Number 21. The Partridge Family – ‘Looking Through The Eyes Of Love’
There were 96 episodes & 4 series of The Partridge Family spanning the years 1970 through to 1974. Thing is I can’t remember how many I actually saw and have no idea which of the three channels it was on over here. It did catapult Mr Cassidy to superstardom and pitched him head to head with Donny Osmond.
The records are something else. The Partridge Family were actually the Wrecking Crew, a group of session musicians who were behind many a chart record of the sixties and perhaps most famously, the Phil Spector Wall of Sound. Cassidy convinced Wes Farrell that he was man enough for the job.
Inspired by that wonderful band The Cowsills (fairly recent discovery but they are great). As for the rest of the Family, Mum Shirley Jones is 80 going on 81 and is David’s ACTUAL step-mum, sexy Susan Dey (Laurie), ex-model, became even more famous when she appeared in LA Law, Suzanne or ‘Tracey’ (who I hated!) no longer acts and only appears on re-union programmes, Jeremy Gelbwaks (Chris #1) left after the first series and eventually moved into computers, Brian Foster (Chris #2) took over – he is the great-great-great grandson of Charles Dickens, whereas Danny Bonadue became a bit of a drug-crazed, wrestling rebel.
Number 20. Al Stewart – ‘The Year Of The Cat’
The history of this song dates back to 1966 when Stewart watched Tony Hancock and wrote the melody for an unrecorded track called Foot Of The Stage. The melody for that song became The Year Of The Cat. Released in 1976 it was a big UK hit and caused him to relocate to the States where he currently resides.
Number 19. Warren Zevon – ‘Werewolves Of London’
With the Fleetwood Mac rhythm section on board, Werewolves of London was released in 1978 and came from the excellent Excitable Boy.
Zevon was such a prolific and respected songwriter and when he died from cancer in 2003, the musical world lost a true treasure.
Why Jon Landis didn’t pursue this for use in An American Werewolf In London is beyond me!
Number 18. Ray Stevens – ‘Misty’
Also responsible for one of the horrors of the 70’s (Yes, The Streak) – this is much better in a checked cowboy shirt kind of way. Steven’s was a producer and studio musician in Nashville turning his hand at comedy, country and musical theatre. I much prefer the song sung like this than I ever did in the much slower, jazzy versions but I guess I was the target age group for this kind of thing, wasn’t I?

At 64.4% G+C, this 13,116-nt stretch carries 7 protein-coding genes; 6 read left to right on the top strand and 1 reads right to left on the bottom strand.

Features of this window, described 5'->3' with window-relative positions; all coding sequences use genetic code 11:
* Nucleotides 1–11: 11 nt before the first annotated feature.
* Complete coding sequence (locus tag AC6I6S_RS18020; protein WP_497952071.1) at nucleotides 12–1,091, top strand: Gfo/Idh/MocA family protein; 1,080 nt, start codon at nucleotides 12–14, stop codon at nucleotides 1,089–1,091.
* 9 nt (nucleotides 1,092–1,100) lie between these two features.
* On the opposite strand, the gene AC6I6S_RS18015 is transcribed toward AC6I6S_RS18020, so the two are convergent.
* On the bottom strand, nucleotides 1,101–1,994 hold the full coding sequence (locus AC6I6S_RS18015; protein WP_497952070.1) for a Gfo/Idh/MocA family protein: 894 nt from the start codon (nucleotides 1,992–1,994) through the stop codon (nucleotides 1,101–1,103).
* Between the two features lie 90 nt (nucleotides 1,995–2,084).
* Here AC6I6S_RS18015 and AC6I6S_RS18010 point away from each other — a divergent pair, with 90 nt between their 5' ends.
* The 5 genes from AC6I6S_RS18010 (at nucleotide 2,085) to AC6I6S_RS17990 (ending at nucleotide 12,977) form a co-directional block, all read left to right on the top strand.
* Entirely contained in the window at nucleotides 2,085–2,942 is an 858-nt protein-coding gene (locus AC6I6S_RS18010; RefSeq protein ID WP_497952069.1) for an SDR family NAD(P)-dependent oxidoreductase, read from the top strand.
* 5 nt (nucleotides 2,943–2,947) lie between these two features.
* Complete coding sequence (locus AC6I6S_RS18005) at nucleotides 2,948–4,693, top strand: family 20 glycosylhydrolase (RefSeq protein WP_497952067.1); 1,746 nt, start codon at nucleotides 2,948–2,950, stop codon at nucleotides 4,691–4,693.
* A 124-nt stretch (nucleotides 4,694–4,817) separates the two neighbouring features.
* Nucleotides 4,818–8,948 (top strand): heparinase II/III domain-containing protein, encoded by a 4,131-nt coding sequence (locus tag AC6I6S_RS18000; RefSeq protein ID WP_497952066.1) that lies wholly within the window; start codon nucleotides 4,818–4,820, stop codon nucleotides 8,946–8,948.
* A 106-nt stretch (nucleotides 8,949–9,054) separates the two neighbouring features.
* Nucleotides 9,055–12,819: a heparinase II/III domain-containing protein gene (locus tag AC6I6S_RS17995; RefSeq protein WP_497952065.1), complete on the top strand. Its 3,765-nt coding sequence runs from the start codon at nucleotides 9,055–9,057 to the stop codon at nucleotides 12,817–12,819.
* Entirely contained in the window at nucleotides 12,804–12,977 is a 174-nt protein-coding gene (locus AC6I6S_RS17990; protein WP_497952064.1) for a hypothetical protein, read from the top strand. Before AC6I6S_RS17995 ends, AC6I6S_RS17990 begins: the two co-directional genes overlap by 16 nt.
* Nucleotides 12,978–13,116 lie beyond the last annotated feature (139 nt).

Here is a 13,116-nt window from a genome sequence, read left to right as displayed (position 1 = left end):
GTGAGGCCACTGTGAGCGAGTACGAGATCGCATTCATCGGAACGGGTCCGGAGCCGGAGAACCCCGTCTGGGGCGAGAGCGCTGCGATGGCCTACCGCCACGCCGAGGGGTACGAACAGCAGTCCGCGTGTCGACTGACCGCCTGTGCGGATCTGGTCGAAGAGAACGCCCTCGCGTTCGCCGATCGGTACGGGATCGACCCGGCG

Number 17. Ralph McTell – ‘Streets Of London’
Spending part of this last weekend in London, it struck me that nothing has really changed since this came out. People are still homeless on the streets with little or no hope of ever finding somewhere warm to live. And as Boris doesn’t really like homelessness does he, I fear the situation will deteriorate to the point where the centre of London will be full of commercial buildings and the rich. It’s really sad and makes me quite angry. Plus London, for all it’s fantastic points, can be the loneliest place on earth – which is why I have never lived there and am now too old to try (and the Social Housing situation in this country makes it more difficult to transfer to another part of the country that going to live in Spain).
Ralph was really phwoar-some wasn’t he? I mean look at those forearms (always my favourite bit).
Streets of London was written by McTell who changed his name from May after Blind Willie McTell. First recorded in 1968, it became his only hit single when he re-recorded the song with Prelude on backing duties. It almost became the Christmas Number One in 1974, an honour which went to Mud – ‘Lonely This Christmas’
Number 16. Randy Edelman – ‘Uptown Uptempo Woman’
Pure speculation, but as he is still married to the great Jackie DeShannon, could this be about her? In my mind, she was always older than him (in reality he is 67 and she is 73), and lived in a swanky but bohemian New York loft apartment. Of course, he leaves he high and dry in this song and Randy would never do that.
Great song, well structured and nicely sung. I particularly love the piano bit which is very delicate and practically classical. He is also wearing a brilliant jumper on this appearance on the telly (with remarkably hairy hands) and I’m quite taken by those girls dancing in a way which doesn’t happen today – I’m not sure if it even IS a dance (more of a sway from side to side) but ALL the girls danced like that it 1976 didn’t they?
Number 15. Keith West – ‘Excerpt From A Teenage Opera’
The one with Grocer Jack.
Ah 1967. This was all over the radio that Summer – I can remember it as clearly as if it were yesterday. This was in one of my first ever music posts, one of the first records I played at the Almanac and it’s one of the greatest records from the 60’s.
Peaking at Number 2 right behind ‘The Last Waltz’, ‘Excerpt From A Teenage Opera (aka Grocer Jack)’ was from a rock opera, called er ‘A Teenage Opera’ (think Tommy) by Mark Wirtz and Tomorrow. Wirtz was also the genius behind ‘A Touch Of Velvet, A Sting Of Brass’ by Mood Mosaic.
Keith was the lead singer of Tomorrow, psychedelic rockers responsible for My White Bicycle.
What a glorious record – just listen to the orchestration – plus I’m a sucker for a children’s choir.
Number 14. Tim Buckley – ‘Dolphins’
I think I came across Tim some time in or 80 or 81 – it was on a VHS compilation tape which a work colleague made for me of clips from the Mac, Bruce, the Banshees, Soft Cell and bits and bobs from various Whistle Tests – it lasted 3 hours and must have taken them ages to put together. I was immediately struck by how beautiful his voice was and how dimply handsome his face was. I bought a couple of second hand LP’s but was a bit disappointed – a bit too free-form Jazzy and some of the tracks were way too long. But this clocked in at just over three minutes and was written by Fred Neil of Everybody’s Talking fame. I have dipped in and out ever since but to be honest I’m not the hugest fan.